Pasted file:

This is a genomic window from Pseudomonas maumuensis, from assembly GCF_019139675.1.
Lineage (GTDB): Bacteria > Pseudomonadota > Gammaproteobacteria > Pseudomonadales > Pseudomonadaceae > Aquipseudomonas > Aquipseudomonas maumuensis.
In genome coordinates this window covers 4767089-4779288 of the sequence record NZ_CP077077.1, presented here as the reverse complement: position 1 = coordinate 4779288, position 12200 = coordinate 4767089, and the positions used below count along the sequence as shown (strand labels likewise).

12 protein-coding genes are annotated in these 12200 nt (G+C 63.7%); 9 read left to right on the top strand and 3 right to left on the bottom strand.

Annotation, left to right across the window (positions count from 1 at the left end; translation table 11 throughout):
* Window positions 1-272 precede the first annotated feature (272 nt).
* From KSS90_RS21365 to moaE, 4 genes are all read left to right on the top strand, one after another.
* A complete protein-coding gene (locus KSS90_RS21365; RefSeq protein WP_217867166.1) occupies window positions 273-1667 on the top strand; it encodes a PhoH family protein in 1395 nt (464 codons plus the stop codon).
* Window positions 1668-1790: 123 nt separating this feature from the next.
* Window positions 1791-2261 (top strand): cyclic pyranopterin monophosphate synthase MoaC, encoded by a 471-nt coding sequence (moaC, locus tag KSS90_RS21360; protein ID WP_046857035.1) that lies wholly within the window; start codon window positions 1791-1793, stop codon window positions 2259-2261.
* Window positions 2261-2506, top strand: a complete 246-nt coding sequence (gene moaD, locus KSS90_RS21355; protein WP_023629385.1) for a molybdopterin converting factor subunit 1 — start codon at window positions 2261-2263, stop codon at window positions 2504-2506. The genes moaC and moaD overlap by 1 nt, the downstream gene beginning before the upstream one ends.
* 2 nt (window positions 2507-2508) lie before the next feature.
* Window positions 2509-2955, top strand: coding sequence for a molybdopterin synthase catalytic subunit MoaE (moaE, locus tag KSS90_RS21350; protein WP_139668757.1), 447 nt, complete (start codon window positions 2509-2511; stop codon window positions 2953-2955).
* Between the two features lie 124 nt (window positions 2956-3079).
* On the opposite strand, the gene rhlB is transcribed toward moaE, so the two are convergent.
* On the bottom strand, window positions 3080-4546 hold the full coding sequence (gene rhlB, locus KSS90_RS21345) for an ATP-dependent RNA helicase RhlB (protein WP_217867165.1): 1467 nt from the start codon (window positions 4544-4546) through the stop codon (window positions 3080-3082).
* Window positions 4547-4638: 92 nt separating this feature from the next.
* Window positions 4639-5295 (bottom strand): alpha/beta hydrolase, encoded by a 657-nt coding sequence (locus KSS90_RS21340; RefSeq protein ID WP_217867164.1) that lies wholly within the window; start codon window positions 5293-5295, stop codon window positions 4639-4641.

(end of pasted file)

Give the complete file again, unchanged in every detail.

This is a genomic window from Pseudomonas maumuensis, from assembly GCF_019139675.1.
Lineage (GTDB): Bacteria > Pseudomonadota > Gammaproteobacteria > Pseudomonadales > Pseudomonadaceae > Aquipseudomonas > Aquipseudomonas maumuensis.
In genome coordinates this window covers 4767089-4779288 of the sequence record NZ_CP077077.1, presented here as the reverse complement: position 1 = coordinate 4779288, position 12200 = coordinate 4767089, and the positions used below count along the sequence as shown (strand labels likewise).

12 protein-coding genes are annotated in these 12200 nt (G+C 63.7%); 9 read left to right on the top strand and 3 right to left on the bottom strand.

Annotation, left to right across the window (positions count from 1 at the left end; translation table 11 throughout):
* Window positions 1-272 precede the first annotated feature (272 nt).
* From KSS90_RS21365 to moaE, 4 genes are all read left to right on the top strand, one after another.
* A complete protein-coding gene (locus KSS90_RS21365; RefSeq protein WP_217867166.1) occupies window positions 273-1667 on the top strand; it encodes a PhoH family protein in 1395 nt (464 codons plus the stop codon).
* Window positions 1668-1790: 123 nt separating this feature from the next.
* Window positions 1791-2261 (top strand): cyclic pyranopterin monophosphate synthase MoaC, encoded by a 471-nt coding sequence (moaC, locus tag KSS90_RS21360; protein ID WP_046857035.1) that lies wholly within the window; start codon window positions 1791-1793, stop codon window positions 2259-2261.
* Window positions 2261-2506, top strand: a complete 246-nt coding sequence (gene moaD, locus KSS90_RS21355; protein WP_023629385.1) for a molybdopterin converting factor subunit 1 — start codon at window positions 2261-2263, stop codon at window positions 2504-2506. The genes moaC and moaD overlap by 1 nt, the downstream gene beginning before the upstream one ends.
* 2 nt (window positions 2507-2508) lie before the next feature.
* Window positions 2509-2955, top strand: coding sequence for a molybdopterin synthase catalytic subunit MoaE (moaE, locus tag KSS90_RS21350; protein WP_139668757.1), 447 nt, complete (start codon window positions 2509-2511; stop codon window positions 2953-2955).
* Between the two features lie 124 nt (window positions 2956-3079).
* On the opposite strand, the gene rhlB is transcribed toward moaE, so the two are convergent.
* On the bottom strand, window positions 3080-4546 hold the full coding sequence (gene rhlB, locus KSS90_RS21345) for an ATP-dependent RNA helicase RhlB (protein WP_217867165.1): 1467 nt from the start codon (window positions 4544-4546) through the stop codon (window positions 3080-3082).
* Window positions 4547-4638: 92 nt separating this feature from the next.
* Window positions 4639-5295 (bottom strand): alpha/beta hydrolase, encoded by a 657-nt coding sequence (locus KSS90_RS21340; RefSeq protein ID WP_217867164.1) that lies wholly within the window; start codon window positions 5293-5295, stop codon window positions 4639-4641.